March game soundtrack roundup

Feast your ears on the best of March's new game music.

Greetings, fellow audiophiles! Nate Ewert-Krocker here again, to walk you through a smorgasbord of auditory delights: All the game soundtracks released this month that are worth sampling! Strap on your headphones and get cozy.

I’m honor-bound to begin this month’s roundup with an admission of oversight: February’s roundup was written just far enough from the end of the month that I neglected to point you toward the soundtrack of the excellent Stardew Valley. Composer/developer/benevolent harvest god Eric Barone has managed a collection of tunes that successfully evoke nostalgic memories of the game’s inspiration, Harvest Moon, while also giving Stardew Valley its own distinct identity. Not an easy feat! If you’re anything like me, you’ve already been listening to these songs for several dozen hours as you meticulously plot out your cranberry harvest, but if you haven’t yet made a trip to the Valley, maybe have a listen and contemplate the agricultural life. Here’s “Summer (The Sun Can Bend An Orange Sky)”:

You can purchase Stardew’s soundtrack on the game’s official website, or listen to more sample tracks over on SoundCloud.

Also released at the end of February just after my last roundup was The Town of Light, a first-person psychological thriller set in a faithful recreation of a very real asylum in Italy. It sounds like the game is uneven but exceptionally bleak, making it a good choice for those of you who’d like to test your mettle against the legitimate cruelty of early 20th-century society’s treatment of the mentally ill. The soundtrack, by Italian artist Aseptic Void, is dark, ambient, and atmospheric--not exactly a joy to listen to, but very effective. Here’s a sample:

You can have a listen to the rest, if you’re feeling bold, over at Aseptic Void’s Bandcamp.

Which brings us into March proper, in which the biggest AAA release was undoubtedly The Division, which has been the talk of the (plague-swept, post-apocalyptic) town for several weeks now. You can read about the game’s fine shooting and ugly, ugly politics here at Zam or, really, pretty much anywhere else on the web. I like shooting and looting as much as the next dude, but reading the tide of sentiments highlighting the game’s moral ickiness left me pretty confident that I could give the game a pass--but the game’s soundtrack, by composer Ola Strandh, is totally worth listening to! It’s bombastic and cinematic, intense without being obtrusive, an excellent choice to put in your headphones if you’re trying to power through that paper, align all your spreadsheets, or file the last of those pesky TPS reports. Here’s “Mall Rats”:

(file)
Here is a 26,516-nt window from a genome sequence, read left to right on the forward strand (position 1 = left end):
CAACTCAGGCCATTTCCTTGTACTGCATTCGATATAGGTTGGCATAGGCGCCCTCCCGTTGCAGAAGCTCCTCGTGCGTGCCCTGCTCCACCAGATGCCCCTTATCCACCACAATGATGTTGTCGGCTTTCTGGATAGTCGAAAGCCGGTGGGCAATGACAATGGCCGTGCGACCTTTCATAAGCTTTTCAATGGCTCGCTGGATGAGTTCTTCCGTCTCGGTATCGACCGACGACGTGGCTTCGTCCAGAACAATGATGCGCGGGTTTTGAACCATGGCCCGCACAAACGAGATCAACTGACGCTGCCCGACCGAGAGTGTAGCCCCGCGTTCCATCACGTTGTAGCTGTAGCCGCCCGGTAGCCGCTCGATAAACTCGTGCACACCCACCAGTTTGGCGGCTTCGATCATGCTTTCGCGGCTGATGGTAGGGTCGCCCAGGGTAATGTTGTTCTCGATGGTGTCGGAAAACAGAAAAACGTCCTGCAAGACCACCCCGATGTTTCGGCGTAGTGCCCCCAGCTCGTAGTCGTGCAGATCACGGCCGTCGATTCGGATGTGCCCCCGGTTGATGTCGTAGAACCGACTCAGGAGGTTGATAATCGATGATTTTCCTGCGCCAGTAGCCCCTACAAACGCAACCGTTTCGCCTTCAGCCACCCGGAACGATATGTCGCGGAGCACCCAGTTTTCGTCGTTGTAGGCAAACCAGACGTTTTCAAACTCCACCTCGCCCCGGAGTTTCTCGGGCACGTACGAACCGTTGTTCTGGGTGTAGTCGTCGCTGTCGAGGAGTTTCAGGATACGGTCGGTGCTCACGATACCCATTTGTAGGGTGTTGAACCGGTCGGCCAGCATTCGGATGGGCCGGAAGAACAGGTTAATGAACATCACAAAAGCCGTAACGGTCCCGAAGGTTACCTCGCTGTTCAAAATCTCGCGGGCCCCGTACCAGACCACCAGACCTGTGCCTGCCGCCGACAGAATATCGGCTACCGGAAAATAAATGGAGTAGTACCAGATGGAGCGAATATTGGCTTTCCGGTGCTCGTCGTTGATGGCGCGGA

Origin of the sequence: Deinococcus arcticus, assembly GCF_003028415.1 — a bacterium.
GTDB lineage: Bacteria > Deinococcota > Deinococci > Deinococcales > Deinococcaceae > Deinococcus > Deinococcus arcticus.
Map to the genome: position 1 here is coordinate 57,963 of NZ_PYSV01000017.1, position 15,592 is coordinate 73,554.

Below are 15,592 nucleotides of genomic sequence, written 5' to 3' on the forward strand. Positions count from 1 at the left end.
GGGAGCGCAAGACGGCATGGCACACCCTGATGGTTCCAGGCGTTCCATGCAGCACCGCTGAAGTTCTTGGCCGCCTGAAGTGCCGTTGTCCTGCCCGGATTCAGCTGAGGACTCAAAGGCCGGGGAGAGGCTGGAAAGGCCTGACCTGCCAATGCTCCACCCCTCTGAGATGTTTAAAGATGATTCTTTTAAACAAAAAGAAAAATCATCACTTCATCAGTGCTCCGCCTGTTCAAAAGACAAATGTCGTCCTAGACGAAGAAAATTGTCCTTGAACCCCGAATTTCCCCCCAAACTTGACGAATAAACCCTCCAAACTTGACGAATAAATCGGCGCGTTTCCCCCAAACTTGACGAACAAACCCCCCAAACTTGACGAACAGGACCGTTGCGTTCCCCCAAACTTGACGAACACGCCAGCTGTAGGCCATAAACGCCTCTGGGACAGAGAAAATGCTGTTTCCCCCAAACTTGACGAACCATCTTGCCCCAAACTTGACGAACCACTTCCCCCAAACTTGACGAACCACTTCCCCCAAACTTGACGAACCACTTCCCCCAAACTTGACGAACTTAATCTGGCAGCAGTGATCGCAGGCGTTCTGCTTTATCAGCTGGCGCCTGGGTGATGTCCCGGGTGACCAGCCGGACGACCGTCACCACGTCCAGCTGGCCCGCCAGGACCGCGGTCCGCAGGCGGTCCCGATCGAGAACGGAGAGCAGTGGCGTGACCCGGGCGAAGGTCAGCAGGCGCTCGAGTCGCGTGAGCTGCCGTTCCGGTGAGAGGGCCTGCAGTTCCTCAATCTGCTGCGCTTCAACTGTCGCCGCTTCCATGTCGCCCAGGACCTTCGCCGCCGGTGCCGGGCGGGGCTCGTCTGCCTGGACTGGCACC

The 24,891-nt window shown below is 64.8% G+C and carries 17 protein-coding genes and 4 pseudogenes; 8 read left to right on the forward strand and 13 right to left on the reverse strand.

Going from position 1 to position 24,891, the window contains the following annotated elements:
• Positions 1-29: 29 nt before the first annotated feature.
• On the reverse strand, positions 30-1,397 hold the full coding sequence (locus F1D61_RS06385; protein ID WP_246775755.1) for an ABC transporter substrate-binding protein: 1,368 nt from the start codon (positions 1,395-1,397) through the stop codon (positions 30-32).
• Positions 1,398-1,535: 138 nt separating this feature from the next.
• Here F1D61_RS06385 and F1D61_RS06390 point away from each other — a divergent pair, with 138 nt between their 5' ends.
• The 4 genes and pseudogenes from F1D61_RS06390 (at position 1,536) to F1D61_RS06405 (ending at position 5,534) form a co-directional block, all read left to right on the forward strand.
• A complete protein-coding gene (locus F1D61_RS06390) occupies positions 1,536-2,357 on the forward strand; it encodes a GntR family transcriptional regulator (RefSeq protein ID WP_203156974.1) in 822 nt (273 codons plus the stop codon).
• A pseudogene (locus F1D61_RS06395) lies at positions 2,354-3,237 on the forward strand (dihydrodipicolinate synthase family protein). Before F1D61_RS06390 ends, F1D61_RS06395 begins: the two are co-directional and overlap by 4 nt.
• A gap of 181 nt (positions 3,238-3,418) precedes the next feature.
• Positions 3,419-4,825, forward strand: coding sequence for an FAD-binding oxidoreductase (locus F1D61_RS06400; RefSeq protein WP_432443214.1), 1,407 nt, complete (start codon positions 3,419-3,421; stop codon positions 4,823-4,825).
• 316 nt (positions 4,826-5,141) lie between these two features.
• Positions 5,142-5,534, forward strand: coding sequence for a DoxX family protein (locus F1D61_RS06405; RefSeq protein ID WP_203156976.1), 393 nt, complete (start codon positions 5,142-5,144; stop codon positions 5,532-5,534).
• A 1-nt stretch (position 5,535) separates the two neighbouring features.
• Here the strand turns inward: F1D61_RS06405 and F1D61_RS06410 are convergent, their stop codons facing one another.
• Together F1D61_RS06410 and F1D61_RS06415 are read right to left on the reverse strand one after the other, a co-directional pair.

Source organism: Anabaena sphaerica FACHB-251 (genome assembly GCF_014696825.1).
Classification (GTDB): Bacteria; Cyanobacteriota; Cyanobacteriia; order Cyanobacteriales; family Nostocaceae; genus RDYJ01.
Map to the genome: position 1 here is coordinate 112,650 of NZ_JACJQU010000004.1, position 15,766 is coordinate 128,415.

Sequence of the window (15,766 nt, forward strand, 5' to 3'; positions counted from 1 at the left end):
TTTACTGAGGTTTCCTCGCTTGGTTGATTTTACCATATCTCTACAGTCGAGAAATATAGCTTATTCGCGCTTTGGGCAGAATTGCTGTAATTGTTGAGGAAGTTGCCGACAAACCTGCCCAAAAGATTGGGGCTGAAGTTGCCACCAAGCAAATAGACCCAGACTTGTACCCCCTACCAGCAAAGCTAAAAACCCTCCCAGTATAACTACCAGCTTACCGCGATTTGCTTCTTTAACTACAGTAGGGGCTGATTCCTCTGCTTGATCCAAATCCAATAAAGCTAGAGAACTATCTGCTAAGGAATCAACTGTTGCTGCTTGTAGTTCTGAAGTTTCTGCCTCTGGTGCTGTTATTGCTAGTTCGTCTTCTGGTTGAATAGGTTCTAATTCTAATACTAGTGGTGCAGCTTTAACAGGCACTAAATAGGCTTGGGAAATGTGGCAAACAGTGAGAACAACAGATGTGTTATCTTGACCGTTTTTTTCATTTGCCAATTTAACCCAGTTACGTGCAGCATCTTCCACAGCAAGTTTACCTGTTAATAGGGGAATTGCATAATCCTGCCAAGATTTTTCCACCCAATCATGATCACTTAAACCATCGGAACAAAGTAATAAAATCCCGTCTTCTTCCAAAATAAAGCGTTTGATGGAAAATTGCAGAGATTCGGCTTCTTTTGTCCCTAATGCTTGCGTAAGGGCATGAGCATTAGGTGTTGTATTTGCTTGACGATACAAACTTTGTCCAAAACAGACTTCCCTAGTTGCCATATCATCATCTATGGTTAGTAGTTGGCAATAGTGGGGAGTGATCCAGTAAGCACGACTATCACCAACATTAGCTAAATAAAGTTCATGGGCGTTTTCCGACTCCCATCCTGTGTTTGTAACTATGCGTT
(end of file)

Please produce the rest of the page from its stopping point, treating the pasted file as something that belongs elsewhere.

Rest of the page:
Ubisoft, bless ‘em, has put the whole OST up on their UBILOUD YouTube channel and on Spotify, and it’s available for purchase on Amazon and iTunes.

If The Division isn’t your thing, you could always check out the much quieter apocalypse of Shardlight, the latest point-and-click adventure by Wadjet Eye Games. The story of a young woman with a fatal disease in a world ravaged by nuclear war is scored by Nathaniel Chambers, who uses acoustic guitar and string instruments to create a sound that’s alternately oppressive and cozy, and always bleak. Here’s “The Doctor”:

The Shardlight OST has a plethora of excellent tracks, so do click around over at Chambers’s Bandcamp page.

At the end of every month, when I go back over my list of releases, there are always a couple of smaller titles that I realize passed completely under my radar: Top of that list this time was Deadbolt, which looks and sounds like it belongs at the intersection of Hotline Miami Ave. and Gunpoint Drive. The soundtrack, by Chris Christodoulou (of Risk of Rain fame), is an absolute blast from start to finish, bouncing back and forth between guitars and electronica to produce a darkness imbued with energy. Listen to “Blood on the Dancefloor” and get your toes tappin’:

I highly recommend taking a jaunt over to Christodoulou’s Bandcamp, where other fine beats await. (Check out “The Proverbial Dust Biters,” another great jam.)

Whew! That sure was a lot of darkness in a row, huh? Still with me? Need a little levity? Here’s the main theme from Mario & Sonic at the Rio 2016 Olympic Games.